At the beginning of 2017, no one could have predicted what would be in store for markets, politics, and even football. The Bostonians and the Atlantans are aware of expecting something is going to happen and then the unthinkable occurs. The Patriots, who were favored to win the Superbowl, were losing 28 – 3 with 8:36 left in the 3rd quarter of against the Falcons. The Patriots would end up coming back epically and winning 34 – 28.
The stock market was expected to go up in 2017 which is not outlandish call as markets tend to go up over time because economic growth is positive over time. The challenge is that we don’t know with certainty that markets will go up. Like the viewers of the football game, we do not know the outcome until the game is over. Moreover, what we think will happen, probably won’t happen or at least the way we thought it would. Yes, I predicted the Patriots would win the game, but the path to victory was different in my head. Yes, I thought the markets would be up on the year, but I never envisioned them being up over 20% without a 3% pullback. I have already come to terms that I cannot predict the future, but I can diversify, plan for the worst and hope for the best.
2017 is a year in which we witnessed (at least for markets) the positive dispersion around the average. At my firm, we help our clients plan for years like this; we just don’t know when they will show up.
Global asset allocation strategies have been on a roll. Last year, was the first time since 2012 that the MSCI All Country World Index outperformed the US Total Stock Market. Emerging Markets indices continued their uptrend from 2016 to 2017 and were up over 30% for the year. 2018 has started off with a positive first week for all major asset classes. Caveat, the Dow Jones Industrial Average had a remarkable year up 25% in 2017.
We completely blew through the year-end price targets for the S&P 500 as most research shops were not predicting double digits returns in the S&P 500. We also blew through some analysts 2018 year-end price targets. Go figure.
For the moment, advisers can hold their heads up high for recommending globally diversified portfolios. First quarter reviews should go rather smoothly as investor portfolios that invested 50% in global funds were up double digits. Stock market volatility was low throughout the year making it easier to stay invested.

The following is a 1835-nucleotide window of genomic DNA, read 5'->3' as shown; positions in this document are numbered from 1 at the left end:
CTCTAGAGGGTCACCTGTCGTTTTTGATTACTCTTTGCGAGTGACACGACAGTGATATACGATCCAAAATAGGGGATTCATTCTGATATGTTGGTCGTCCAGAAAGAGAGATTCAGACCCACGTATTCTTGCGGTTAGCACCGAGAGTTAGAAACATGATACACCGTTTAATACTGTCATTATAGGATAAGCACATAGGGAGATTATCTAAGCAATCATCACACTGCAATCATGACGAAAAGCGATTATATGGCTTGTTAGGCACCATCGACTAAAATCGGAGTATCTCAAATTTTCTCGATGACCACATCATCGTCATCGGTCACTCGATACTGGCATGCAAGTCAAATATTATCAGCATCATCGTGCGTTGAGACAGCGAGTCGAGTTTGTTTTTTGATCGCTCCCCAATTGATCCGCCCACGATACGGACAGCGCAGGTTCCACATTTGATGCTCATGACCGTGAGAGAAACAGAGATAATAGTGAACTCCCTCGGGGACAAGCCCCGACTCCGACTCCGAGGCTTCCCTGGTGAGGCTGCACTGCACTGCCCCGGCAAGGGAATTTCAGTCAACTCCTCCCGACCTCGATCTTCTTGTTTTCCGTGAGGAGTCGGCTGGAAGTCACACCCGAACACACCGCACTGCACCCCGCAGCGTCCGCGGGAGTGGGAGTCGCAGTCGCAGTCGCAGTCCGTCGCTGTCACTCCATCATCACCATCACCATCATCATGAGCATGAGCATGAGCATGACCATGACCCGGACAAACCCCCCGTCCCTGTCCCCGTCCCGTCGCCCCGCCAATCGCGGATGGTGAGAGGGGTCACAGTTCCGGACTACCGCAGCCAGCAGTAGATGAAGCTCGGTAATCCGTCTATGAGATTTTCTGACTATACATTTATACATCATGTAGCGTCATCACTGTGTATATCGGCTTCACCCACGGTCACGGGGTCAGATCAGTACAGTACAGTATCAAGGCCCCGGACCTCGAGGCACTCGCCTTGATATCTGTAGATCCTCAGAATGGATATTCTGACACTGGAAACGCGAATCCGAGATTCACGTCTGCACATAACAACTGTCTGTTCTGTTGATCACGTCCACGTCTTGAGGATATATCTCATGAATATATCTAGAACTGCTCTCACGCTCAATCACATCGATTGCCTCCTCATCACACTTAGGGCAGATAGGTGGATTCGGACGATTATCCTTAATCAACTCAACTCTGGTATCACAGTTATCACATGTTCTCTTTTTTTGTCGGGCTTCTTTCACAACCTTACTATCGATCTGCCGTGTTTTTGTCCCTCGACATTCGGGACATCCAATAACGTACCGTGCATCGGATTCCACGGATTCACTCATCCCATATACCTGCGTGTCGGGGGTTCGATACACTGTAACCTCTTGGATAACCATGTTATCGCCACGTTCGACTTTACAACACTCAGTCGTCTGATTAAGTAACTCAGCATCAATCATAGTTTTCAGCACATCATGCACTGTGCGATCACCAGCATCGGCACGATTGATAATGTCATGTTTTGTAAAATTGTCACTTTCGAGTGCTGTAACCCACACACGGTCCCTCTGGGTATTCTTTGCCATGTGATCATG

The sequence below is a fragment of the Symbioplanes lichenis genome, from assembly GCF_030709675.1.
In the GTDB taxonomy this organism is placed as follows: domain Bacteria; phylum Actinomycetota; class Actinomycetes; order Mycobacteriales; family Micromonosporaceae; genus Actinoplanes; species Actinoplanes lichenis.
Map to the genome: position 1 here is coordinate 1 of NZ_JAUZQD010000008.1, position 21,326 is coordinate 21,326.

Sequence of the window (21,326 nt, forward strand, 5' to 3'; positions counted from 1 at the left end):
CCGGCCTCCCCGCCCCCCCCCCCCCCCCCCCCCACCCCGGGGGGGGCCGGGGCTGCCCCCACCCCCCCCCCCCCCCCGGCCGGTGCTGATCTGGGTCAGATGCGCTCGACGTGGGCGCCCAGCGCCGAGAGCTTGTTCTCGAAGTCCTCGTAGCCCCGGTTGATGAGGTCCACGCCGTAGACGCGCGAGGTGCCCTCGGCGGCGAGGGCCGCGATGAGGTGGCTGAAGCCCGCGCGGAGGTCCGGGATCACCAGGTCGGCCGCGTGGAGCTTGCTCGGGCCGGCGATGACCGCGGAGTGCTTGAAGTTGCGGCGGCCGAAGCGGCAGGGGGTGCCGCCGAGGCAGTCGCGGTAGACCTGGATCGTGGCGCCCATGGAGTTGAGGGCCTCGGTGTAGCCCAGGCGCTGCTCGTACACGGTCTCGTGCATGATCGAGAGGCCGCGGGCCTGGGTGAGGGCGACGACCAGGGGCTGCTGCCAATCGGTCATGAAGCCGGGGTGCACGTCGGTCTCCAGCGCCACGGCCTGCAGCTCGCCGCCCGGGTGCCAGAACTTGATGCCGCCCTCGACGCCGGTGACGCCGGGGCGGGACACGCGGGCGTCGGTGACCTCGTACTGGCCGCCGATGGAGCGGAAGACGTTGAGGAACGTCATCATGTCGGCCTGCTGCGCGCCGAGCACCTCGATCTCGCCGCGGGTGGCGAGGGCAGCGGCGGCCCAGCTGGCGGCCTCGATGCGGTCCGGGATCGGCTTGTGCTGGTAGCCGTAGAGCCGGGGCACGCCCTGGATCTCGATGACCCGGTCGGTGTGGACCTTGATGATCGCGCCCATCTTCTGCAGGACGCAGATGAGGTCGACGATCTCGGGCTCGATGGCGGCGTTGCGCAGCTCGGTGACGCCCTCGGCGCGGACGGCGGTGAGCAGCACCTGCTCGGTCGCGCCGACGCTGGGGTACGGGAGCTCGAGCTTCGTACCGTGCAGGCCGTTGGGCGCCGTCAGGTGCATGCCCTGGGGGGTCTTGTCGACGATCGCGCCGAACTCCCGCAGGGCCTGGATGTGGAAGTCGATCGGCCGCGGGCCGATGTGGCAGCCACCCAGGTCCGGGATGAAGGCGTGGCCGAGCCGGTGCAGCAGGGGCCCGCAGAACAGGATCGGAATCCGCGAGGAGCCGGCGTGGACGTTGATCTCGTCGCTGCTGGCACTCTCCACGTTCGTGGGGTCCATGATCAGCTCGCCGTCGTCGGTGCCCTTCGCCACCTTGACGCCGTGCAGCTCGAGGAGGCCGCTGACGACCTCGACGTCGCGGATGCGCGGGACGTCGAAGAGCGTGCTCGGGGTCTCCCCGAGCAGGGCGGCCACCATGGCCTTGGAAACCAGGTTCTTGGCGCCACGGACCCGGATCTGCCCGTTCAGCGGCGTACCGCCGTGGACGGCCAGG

2017 was also a significant year from a financial planning standpoint for people at all ages and stages. If your plan was projecting a 5% linear growth rate over the next three years, it is possible that you are well ahead of your 2020 objective. For people withdrawing on their assets, your withdrawal rate on your portfolio for 2018 has been reduced, assuming your expenses stay the same.
Staying patient is an underrated behavioral characteristic in investing. For instance, a pre-retiree invested in 60% stocks, 35% bonds, and 5% in a commodities index. The hypothetical portfolio is rebalanced annually at the beginning of the year. As a percentage of the stock, 67% was invested in US stocks, 25% in international developed markets, and little over 8% in emerging markets. The portfolio is not subject to any fees or trading costs.
Ok, so the returns in the asset allocation portfolio, indicated by the light grey square, were up 5.2% in 2014, down 2.0% in 2015, and up 8.3% 2016 which comes out to a 3.67% compounded return over the 3-year period. When you include the 14.6% from 2017, the compound return for the four-year period is now 6.35%. The cliché “ it is not about timing the market, but more about time in the market” fits perfectly for this four-year period. The returns in 2017 turned a below average 3-year period to a well-respected 4-year return. The weekend golfer would say “three bad shots and one good shot still makes par.”
Things I find interesting when looking at the return quilt
- All the equity asset classes shown in the chart have beaten the asset allocation strategy since 2003 though with more volatility. The equity risk premium (the return of US Stocks minus US Bonds) was 5.8% over the 15 year period.
- Low interest and savings rates have hurt savers since the dotcom bust. Cash and bond yields are low. The real return (inflation adjusted) on cash has been negative for quite some time.
- US Large Caps have outperformed an asset allocation strategy every year since the Global Financial Crisis (“GFC”) which could be why the Great Bull Market is also the “most hated” bull market, as investors looked elsewhere for return coming out of the 2009 recession.
- Fixed Income has only had one year where it was the best performer. Fixed Income in bull markets can be a significant drag on performance when the equity markets are doing well.
- The commodity index was the worst performer of the group; however, it was the fourth highest in volatility measured by standard deviation. Commodities did not get the memo about the adage: higher risk, higher return.
The S&P 500 has yet to give up the Iron Throne since the GFC, and though the tide has been turning, the other assets classes have some catching up to do. At the start of the year, I like to try and predict which asset class will be the top performer each year and my bet this year will be Emerging Markets (same as last), on the flip side, I would be surprised if REITs were top dog.